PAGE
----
The Twenty-Seventh Sunday of Ordinary Time

Luke 22:14-16, 24-30

This World Is Such a Small Fry to Fight Over

Jesus and his disciples are now in the “upper room” where that most holy of meals is about to be established.  But one may ask, “But it had already been established fourteen-hundred years before in the miraculous event of the Passover and deliverance of the Israelites from slavery.”  Yes, but here it is re-established and re-instituted as the Lamb of God, who was foreshadowed in the Passover lamb, was soon to fulfill all that was written in the Law and the Prophets, the Old Testament, which is all about him on every page.

And so it is fitting that Jesus says, “I have earnestly desired to eat this Passover with you before I suffer.”  Of course.  His time is at hand.  Soon it will be finished.  And here he is gathered with the men he has loved and poured his life into for three years for one last meal together.  And he adds, “For I tell you I will not eat it [again] until it is fulfilled in the Kingdom of God.”  This saying of Jesus speaks to the forward-looking aspect of the Supper.  1 Corinthians 11:26 tells us that as often as we partake of the Supper, we proclaim our Lord’s death until he comes.  Thus, the Supper teaches us to not only look back at his sacrifice, but forward to his return.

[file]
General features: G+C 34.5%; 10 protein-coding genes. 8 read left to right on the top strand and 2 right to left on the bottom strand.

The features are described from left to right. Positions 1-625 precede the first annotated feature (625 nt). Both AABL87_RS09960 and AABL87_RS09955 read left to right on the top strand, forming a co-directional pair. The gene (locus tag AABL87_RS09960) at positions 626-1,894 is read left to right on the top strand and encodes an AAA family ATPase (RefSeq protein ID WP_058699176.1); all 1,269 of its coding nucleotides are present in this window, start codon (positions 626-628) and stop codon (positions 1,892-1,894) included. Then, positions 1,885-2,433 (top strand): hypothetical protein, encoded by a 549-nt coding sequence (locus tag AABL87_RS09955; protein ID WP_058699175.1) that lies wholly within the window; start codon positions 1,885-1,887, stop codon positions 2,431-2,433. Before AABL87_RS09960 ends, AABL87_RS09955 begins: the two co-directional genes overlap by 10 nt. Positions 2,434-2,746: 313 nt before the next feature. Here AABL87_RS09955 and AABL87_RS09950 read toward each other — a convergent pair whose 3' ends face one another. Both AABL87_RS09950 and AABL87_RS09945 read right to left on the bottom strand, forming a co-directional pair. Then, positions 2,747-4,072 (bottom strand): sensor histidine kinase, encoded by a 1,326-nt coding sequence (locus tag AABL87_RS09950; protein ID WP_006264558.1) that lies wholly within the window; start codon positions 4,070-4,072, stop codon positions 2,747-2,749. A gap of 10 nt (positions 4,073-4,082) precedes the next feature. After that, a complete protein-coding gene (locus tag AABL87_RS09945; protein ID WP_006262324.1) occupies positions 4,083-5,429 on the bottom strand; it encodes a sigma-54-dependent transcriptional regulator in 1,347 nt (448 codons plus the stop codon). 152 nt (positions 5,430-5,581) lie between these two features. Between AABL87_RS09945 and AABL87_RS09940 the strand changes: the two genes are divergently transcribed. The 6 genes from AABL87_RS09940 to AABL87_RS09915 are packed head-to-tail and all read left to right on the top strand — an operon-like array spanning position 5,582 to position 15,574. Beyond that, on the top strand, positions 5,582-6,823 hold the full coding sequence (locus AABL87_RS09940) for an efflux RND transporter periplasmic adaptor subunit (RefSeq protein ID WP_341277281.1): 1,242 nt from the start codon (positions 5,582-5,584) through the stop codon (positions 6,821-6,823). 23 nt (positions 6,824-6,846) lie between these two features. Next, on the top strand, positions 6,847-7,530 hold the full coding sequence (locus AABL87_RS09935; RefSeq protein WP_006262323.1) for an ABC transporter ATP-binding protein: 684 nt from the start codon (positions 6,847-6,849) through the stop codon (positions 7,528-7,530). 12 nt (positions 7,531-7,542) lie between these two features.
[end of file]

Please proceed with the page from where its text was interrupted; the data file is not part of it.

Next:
As I am following A. T. Robertson’s rendition of the events, the next passage that comes relates the dispute among the disciples about which of them was the greatest.  It seems so out of character with that most holy institution that I like to think, like Robertson, that this dispute arose before the Supper rather than after.  We’ve seen this before (9:46-48; Mark 9:33-37).  This time Jesus compares such struggles with the Gentiles (i.e., pagans) who lord it over one another.  Jesus’ disciples are to be servants, not masters.  And when they are masters, they are still to be servant-leaders.

But it’s what he says afterwards that strikes me.  He tells them that they had been with him through all of his trials, AND that they would be assigned a Kingdom where they would eat and drink at Jesus’ table and reign with him.  So the question comes: Why are you discussing such matters as who the greatest is in this earthly realm?  Pagans fight over this world because it’s all they have.  Unbelievers must make earth a heaven because they care not for the real one.  And their heaven is centered around their own selfish desires no matter how noble they make them sound.  Christians refuse to fight over the things of this world; after all, they’re so insignificant compared to the Kingdom which we shall one day rule at the side of our Lord.  Let the pagans rule over this kingdom under Satan (Ephesians 2:2).  We’ll follow Christ.

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